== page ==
Introduction On 11th November 2017 Colston's Girls’ School (CGS) announced that they would not be changing the name of the school, despite its associations with Edward Colston, the Bristol merchant who both organised and profited from the transatlantic slave trade. Colston was a major investor, manager and then deputy-governor of the Royal African Company (RAC) which held a monopoly over the West African slave-trade in the seventeenth century.] During Colston’s time managing and then leading the […]
Introduction This research article is an examination of the Royal African Company (RAC) and the role of Edward Colston (b. 1636 d. 1721) within the organisation as both an investor and executive. It is unsurprising that this history has not been previously collated in this form as Colston still retains a popular status amongst sections of Bristol’s population as a philanthropist and ‘city father’, his memory protected by powerful civic organisations. Although the depiction of Colston as a […]
When Thomas Davis and his wife Annis and their family from Pillowell in the Forest of Dean decided to emigrate to Canada in 1890 they could not have known that their choice would have tragic consequences or that their personal tragedy would be remembered in Canada to this day. One of their boys, Thomas, would be killed in one of the worst mining disasters in Canadian mining history and another, William, would be shot dead by the police in one of the most violent strikes in Canadian labour […]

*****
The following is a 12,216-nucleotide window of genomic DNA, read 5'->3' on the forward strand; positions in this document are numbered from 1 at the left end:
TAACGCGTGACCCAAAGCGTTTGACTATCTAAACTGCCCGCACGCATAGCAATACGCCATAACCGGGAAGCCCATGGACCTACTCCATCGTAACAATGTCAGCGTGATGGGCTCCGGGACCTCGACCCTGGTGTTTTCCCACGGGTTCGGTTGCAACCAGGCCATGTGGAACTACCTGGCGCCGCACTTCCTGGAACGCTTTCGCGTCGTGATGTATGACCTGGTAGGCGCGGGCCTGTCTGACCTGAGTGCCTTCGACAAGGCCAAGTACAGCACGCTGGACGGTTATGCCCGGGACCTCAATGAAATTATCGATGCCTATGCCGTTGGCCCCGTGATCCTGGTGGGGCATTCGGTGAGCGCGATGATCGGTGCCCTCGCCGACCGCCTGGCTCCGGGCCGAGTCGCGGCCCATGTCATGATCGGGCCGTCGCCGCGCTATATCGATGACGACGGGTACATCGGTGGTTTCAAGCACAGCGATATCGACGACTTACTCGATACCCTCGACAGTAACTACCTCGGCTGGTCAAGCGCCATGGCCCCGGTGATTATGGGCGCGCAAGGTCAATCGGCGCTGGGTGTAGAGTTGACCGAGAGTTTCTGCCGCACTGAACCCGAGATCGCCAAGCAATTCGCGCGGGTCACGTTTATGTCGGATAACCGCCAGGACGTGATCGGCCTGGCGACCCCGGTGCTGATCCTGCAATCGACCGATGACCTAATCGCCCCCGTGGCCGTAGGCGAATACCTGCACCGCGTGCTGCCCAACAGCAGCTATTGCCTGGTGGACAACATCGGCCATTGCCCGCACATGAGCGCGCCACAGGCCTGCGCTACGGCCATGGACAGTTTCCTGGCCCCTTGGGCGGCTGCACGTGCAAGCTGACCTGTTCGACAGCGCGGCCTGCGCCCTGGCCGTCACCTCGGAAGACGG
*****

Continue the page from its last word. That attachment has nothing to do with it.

Introduction Edward Colston was an investor, official and eventually deputy governor of the Royal African Company (RAC) from 1680-92. Over this period the RAC purchased and transported tens of thousands of enslaved Africans across the Atlantic into a life of hard labour. This article aims to answer number of questions about the RAC’s involvement in the slave trade in particular during Edward Colston’s tenure. These questions are: How many enslaved Africans were purchased by the RAC between 1680 […]
Where am I? You are on the site of Eastville Workhouse, which opened its doors in 1847. In the 1930s it became an old people's home and was finally demolished in 1972. This page is about the two memorials which are part of the Eastville Workhouse Project. Eastville Workhouse Plaque The plaque is situated on what is now the pedestrian entrance to East Trees Health Centre. This was the entrance to the driveway that led up to the main workhouse buildings. The new medical center was opened in 2016. […]
This is a copy of the programme handed out at the Eastville Workhouse burail ground memorial unveiling 16/11/2015. Download the programme here...